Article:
It really is baffling that two years into a global pandemic that has seen so many people working virtually, Zoom still makes users request that meeting hosts turn captions on. They should be a feature that is readily available for every tier of the platform! No one should have to ask for captions.
Video accessibility is more than captions
This was such an embarrassing gaffe by the Disability Unit for the UK government and on World Braille Day of all days. It takes more than captions to make a video accessible. After all, what good are captions to someone who is blind? This video should have been narrated or a written description should have been made available.
Robots don’t do alt text well
Plain and simple, you should never rely on artificial intelligence to write alternative text for your images. It normally doesn’t turn out very descriptive or accessible.
Robots also don’t do captions well
Much like with alt text, artificial intelligence also shouldn’t be relied on to write your video captions. Auto captions are almost always rife with errors, sometimes embarrassing and sometimes even worse.
Have you recently spotted a major digital accessibility win or learning moment on social media? Send it to me! I might just feature it in my next newsletter. Feel free to email me at email@example.com. My inbox is always open!
I find some of the best tips, resources, and insights on Twitter from other creators and advocates, and I want to share them with you, too!
Are you looking for an online community where you can learn more about accessible social media practices? Join the Accessible Social Facebook group! It’s dedicated to helping anyone working in social media, marketing, public relations, communications, or advertising learn more about digital accessibility in a friendly, safe community. All are welcome!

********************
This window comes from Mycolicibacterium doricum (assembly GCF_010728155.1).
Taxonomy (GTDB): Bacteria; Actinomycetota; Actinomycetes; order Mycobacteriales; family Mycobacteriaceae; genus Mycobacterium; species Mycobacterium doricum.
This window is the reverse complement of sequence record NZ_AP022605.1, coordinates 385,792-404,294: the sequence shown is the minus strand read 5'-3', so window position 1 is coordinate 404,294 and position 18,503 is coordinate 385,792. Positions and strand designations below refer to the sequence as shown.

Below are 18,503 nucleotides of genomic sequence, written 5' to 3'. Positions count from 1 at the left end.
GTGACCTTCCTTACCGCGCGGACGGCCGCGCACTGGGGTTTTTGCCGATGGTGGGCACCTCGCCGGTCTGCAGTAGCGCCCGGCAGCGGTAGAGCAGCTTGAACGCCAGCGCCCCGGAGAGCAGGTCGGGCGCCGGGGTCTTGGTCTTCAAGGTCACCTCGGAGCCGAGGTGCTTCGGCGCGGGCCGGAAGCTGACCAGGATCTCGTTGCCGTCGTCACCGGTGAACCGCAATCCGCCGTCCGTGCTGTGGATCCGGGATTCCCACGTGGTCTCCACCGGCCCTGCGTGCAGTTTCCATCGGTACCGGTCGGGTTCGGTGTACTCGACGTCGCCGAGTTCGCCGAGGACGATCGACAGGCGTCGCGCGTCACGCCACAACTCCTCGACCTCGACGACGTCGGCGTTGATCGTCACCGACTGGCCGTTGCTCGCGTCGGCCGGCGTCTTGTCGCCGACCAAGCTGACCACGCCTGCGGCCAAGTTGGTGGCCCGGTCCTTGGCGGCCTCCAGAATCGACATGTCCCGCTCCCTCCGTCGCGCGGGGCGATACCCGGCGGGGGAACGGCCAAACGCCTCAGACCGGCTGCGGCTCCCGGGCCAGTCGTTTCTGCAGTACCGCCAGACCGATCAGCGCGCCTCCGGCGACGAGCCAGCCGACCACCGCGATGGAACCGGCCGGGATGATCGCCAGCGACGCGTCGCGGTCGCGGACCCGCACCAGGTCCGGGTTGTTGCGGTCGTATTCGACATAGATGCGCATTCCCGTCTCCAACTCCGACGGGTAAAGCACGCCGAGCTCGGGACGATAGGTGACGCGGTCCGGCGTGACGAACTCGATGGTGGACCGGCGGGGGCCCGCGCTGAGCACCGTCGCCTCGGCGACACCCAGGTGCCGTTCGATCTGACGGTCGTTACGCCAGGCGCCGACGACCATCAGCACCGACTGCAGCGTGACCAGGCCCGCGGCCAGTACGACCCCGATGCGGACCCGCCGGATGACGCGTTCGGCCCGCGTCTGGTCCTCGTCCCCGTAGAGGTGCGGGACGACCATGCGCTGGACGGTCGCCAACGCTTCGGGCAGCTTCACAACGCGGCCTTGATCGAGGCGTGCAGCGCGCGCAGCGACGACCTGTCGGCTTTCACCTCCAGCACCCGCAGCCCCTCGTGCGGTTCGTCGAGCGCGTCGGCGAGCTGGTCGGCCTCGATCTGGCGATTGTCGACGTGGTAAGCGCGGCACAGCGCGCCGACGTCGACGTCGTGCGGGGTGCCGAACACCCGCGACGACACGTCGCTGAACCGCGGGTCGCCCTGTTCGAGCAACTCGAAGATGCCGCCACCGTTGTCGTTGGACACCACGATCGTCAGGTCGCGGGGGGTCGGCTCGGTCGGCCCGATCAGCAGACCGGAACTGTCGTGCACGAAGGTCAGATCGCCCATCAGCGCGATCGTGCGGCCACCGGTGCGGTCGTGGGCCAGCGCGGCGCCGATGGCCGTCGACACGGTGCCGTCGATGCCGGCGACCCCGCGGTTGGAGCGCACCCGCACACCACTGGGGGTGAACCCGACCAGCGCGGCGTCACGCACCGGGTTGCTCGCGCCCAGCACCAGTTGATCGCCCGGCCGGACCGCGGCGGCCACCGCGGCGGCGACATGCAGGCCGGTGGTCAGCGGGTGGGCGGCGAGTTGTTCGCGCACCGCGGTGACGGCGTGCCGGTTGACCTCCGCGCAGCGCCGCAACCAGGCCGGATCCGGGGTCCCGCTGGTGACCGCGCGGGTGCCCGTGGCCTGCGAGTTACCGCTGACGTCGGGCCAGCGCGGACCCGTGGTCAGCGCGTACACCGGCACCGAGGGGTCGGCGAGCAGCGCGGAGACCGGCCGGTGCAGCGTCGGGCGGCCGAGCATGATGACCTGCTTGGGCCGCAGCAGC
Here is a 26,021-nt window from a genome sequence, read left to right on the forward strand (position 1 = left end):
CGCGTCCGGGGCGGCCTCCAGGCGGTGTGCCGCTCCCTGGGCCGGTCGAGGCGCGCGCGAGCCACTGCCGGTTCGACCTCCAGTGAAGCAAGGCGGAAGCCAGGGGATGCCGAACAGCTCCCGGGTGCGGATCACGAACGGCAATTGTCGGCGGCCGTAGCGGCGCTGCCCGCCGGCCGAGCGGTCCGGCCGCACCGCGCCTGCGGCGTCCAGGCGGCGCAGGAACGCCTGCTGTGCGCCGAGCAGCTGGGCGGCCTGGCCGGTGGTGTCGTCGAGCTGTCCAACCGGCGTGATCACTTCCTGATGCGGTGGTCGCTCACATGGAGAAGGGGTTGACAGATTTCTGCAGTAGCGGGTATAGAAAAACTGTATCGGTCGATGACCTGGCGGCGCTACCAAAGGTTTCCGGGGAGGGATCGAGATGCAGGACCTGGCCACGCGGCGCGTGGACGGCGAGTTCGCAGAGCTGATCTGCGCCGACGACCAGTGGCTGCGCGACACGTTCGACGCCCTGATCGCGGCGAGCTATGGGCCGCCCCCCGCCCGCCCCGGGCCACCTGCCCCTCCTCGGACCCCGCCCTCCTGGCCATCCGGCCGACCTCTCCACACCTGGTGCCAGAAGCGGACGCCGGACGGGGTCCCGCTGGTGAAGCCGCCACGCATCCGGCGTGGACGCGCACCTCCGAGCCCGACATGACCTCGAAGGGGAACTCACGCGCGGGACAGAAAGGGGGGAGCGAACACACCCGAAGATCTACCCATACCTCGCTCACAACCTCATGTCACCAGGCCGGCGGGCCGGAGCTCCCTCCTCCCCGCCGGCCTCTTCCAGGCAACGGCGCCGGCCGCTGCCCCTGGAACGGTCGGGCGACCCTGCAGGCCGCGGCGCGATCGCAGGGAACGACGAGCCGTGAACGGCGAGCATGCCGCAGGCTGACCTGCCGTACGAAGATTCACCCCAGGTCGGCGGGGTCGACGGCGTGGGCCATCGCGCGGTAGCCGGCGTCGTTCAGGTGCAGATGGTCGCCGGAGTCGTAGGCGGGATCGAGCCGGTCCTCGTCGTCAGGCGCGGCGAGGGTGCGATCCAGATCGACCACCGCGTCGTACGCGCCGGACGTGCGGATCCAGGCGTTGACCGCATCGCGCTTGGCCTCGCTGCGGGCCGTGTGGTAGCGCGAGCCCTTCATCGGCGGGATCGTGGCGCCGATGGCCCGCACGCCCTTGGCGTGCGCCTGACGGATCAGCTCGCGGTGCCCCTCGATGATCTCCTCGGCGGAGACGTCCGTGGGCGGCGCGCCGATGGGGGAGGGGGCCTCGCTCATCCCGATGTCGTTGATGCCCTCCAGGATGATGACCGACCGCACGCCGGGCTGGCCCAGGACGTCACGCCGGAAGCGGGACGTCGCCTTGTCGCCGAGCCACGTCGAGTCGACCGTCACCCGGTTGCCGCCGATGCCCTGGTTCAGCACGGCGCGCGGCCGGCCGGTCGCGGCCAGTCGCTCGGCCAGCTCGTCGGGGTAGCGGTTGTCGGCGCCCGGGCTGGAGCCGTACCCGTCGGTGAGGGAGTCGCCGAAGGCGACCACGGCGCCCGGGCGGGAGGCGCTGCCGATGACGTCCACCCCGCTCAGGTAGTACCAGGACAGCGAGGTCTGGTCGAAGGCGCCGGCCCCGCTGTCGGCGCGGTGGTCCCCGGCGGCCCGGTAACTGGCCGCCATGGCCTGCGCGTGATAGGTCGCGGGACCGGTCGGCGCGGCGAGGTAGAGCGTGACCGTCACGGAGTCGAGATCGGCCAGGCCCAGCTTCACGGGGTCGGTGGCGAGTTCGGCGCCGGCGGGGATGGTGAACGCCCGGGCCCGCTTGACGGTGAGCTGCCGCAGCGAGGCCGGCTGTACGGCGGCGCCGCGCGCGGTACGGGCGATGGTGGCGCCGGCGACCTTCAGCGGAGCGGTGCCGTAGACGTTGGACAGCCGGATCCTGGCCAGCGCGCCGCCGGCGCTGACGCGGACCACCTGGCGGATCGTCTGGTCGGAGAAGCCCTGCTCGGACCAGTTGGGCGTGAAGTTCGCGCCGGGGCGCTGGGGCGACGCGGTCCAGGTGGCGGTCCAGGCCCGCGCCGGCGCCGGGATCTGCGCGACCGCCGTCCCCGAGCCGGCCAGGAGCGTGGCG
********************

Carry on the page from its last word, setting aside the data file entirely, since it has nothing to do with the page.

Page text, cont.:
Longer pieces that are definitely worth reading and learning from.
Neurodivergent people make great leaders, not just employees
Ludmila N. Praslova | Fast Company
Lessons from Harvard’s new home page on accessibility teaches us and what it needs to learn
Meryl Evans | LinkedIn
Instagram Outlines Key Updates to Improve the In-App Experience for Visually Impaired Users
Andrew Hutchinson | SocialMediaToday
Your Wordle Results Are Annoying, but Not for the Reasons You Think
Anna E. Cook | Slate
Remote work has finally made me — a legally-blind person — feel like I can thrive at my job. I'm sad it took this long.
Rachel Christian | Business Insider
Ableism Is More Than A Breach Of Etiquette — It Has Consequences
Andrew Pulrang | Forbes
For Troy Kotsur, playing the raunchy, loving dad in ‘CODA’ was worth the wait
Lisa Rosen | Los Angeles Times
Bits of wisdom, thoughtful moments, and maybe a few pointed remarks.
One Last Chuckle
I can’t even describe how much I adore Marlee Matlin. She’s a brilliant actress that you may recognize from the movie CODA and just incredibly funny, so it was no surprise to me that I laughed my way through this clip.
Want to learn more about accessible best practices for social media? Make sure to visit the Accessible Social website!